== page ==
Why local foods systems are an opportunity for industry

By Jess Halliday

- Last updated on GMT

Related tags Local food

The food industry should not rage against the idea of professionalised local food systems, nor unleash its lobbying force to uproot them before their green shoots can reach maturity. Rather, it should explore ways to benefit from local foods and, in turn, foster their development.

These days we tend to pigeon-hole people by their eating habits. Is so-and-so a home cook, or do they live off ready meals? Do they potter down to the farmers’ market or Sundays, or are they on first name terms with the servers in McDonalds?

My friends and colleagues inhabit both camps, but there’s almost always some cross-over: many a ready meal aficionados goes weak at the knees with one bite of a ripe local tomato on an August afternoon.

Yet according to an opinion from Europe’s Committee of the Regions on local food systems, in Europe the emphasis is heavily skewed towards large-scale, industrialised food production. Around 80 per cent of world food production is sold locally, but in Europe that figure is just 20 per cent.

It’s time to redress the balance, according to Lenie Dwarshuis-van de Beek, a Dutch regional councillor and the opinion’s rapporteur. That means professionalising local food systems.

Wait a minute. Doesn’t that mean seizing back a slice of consumer pie from big food players? People won’t by local tomatoes and​ imported ones, they’ll by one or the other. And if farmers have more bargaining power in the food chain, that means loosening the grip of the retailers.

We could be heading for a lobbying storm…

Not necessarily. The intention is not to pitch local foods in competition with industrial agriculture, according to Mrs Dwarshuis, but to make local foods more available to local consumers, and make it easier for them to chose them.

Food systems are not discrete, you see. They are intricate, organic structures that shift and overlap and feed off each other. The industrial and the local way of eating do not need to be at loggerheads. They can exist side by side in symbiosis.

Side-by-side on the shelves

First of all, the opinion does not limit the sale of locally produced food to their traditional stomping grounds of farmers markets and road-side stalls. Rather, it suggests that local retailers should stock more foods grown within, say 30 or 50 km – not just the independents, but neighbourhood branches of major chains too.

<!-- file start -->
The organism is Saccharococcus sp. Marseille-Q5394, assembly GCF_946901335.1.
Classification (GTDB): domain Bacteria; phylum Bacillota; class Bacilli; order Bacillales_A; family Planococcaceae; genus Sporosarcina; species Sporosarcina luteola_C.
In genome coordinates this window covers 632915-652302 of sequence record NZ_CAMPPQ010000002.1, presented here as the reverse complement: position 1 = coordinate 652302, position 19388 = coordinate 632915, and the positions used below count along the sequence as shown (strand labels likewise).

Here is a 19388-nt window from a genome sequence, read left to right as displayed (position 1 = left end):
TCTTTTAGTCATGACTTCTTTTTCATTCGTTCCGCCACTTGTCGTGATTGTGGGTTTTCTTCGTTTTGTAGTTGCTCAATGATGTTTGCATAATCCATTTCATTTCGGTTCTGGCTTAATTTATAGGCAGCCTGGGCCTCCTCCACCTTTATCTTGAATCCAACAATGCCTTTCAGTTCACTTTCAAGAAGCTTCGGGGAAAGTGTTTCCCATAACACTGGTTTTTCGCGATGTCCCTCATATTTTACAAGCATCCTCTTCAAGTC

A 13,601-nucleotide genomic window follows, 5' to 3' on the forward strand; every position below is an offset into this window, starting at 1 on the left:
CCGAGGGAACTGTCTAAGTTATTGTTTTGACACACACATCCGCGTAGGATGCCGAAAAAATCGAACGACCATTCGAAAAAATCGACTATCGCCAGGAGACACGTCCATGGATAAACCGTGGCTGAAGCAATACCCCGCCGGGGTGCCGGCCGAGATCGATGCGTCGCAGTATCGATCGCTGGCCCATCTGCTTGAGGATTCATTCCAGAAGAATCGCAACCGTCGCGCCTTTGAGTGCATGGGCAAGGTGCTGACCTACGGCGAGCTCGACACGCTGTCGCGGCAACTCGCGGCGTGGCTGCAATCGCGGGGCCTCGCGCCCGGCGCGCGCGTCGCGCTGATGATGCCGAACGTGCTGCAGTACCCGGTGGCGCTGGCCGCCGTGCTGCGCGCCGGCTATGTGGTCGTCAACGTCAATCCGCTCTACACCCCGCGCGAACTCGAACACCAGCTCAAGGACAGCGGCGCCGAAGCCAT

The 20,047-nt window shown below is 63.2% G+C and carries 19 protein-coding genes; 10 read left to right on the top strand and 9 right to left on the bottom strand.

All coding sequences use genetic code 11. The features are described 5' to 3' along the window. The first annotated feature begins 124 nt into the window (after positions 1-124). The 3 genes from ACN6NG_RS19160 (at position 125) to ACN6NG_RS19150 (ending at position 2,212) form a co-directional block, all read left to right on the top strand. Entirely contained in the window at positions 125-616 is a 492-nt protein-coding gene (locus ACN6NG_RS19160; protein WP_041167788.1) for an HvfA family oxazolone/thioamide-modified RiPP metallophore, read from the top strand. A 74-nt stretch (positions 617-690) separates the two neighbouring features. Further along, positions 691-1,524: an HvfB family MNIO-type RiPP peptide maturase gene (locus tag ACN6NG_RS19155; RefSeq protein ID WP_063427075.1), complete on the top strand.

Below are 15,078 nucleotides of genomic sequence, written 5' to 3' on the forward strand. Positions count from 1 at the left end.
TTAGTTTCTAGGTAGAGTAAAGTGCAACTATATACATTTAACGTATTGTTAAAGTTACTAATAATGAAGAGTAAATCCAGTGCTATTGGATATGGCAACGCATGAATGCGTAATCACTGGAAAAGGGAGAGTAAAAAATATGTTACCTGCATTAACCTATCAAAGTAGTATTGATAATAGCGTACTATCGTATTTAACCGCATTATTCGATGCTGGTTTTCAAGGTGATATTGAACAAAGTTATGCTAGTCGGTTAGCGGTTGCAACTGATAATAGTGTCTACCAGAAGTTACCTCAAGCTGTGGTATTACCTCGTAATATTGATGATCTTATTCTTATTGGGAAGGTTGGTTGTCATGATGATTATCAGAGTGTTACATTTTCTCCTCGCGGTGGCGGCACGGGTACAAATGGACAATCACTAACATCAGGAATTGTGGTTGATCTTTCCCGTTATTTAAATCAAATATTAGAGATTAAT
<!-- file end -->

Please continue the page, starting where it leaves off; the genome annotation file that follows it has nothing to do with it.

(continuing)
Tesco, Carrefour, and friends have been dreaming up a stream of new store formats in recent years – but I, for one, don’t see a huge difference in what’s on the shelf in my nearest Carrefour Market, the Carrefour Contact in the next town, or the several Casino-owned Huit à Huits in the city.

Stocking local produce, supplied directly by farmers or cooperatives, alongside goods shipped in from the central buying units, would help embed retail stores in their communities, give to each a unique identity, and keep money in the local economy.

From small beginnings, a mighty food brand grew

The global food industry has a hunger for good ideas from the outside. Think Ben and Jerry’s. Some of the most successful brands started out as kitchen table outfits, reliant on friends and community to spread the word.

Little by little they attract a following, and enough revenue to expand into the mainstream. If they are snapped up by a big player, the founders might switch their kitchen table for a boardroom table.

Coordinated local food systems can act as incubators for the best kitchen-table ideas. The opinion envisages that professionalised local food system will help more products, over time, gain protected status – and with it the global renown that comes with Protected Designation of Origin (PDO) or Protected Geographical Indication (PGI).

Grows just around the corner

It’s no secret that big industrial outfits prefer to locate their facilities and factories as close as they can to their raw material source. Not having to ship wheat, corn or beans long distances before processing saves considerable energy and costs.

While industrial agriculture deals in industrial varieties, small farmers can experiment with crops that are all but forgotten. The apples of our grandmothers’ day are a far cry from the standard, waxy fruits sold in supermarkets today; and as anyone who has been confronted with an unfamiliar vegetable and wondered what on earth it is, and how to prepare it will attest, they can also be a source of great new ideas.

Keeping traditional varieties alive not only keeps a population connected to their food traditions. They may be adopted by local manufacturers too, for use in foods prepared and sold in the vicinity – and beyond.

There’s no guarantee that Mrs Dwarshuis’ vision of professionalised local food systems will become a reality. It was requested by Agriculture Commissioner Dacian Cioloş as part of his consultation on the future of the CAP, but quite how much is taken on board remains to be seen.

But the political will for a rebalancing of local and industrial food seems to be there, and it might – just might – provide be the essential ingredient to ensure that farmers, consumers, local communities and the food industry can all harvest the fruits of local food systems.

Jess Halliday is senior editor of FoodNavigator.com. She has worked in print, broadcast and online media in both Europe and the United States for 12 years and recently gained a MSc in Food Policy with distinction at City University London. Jess lives in a small village famous for figs in southern France.

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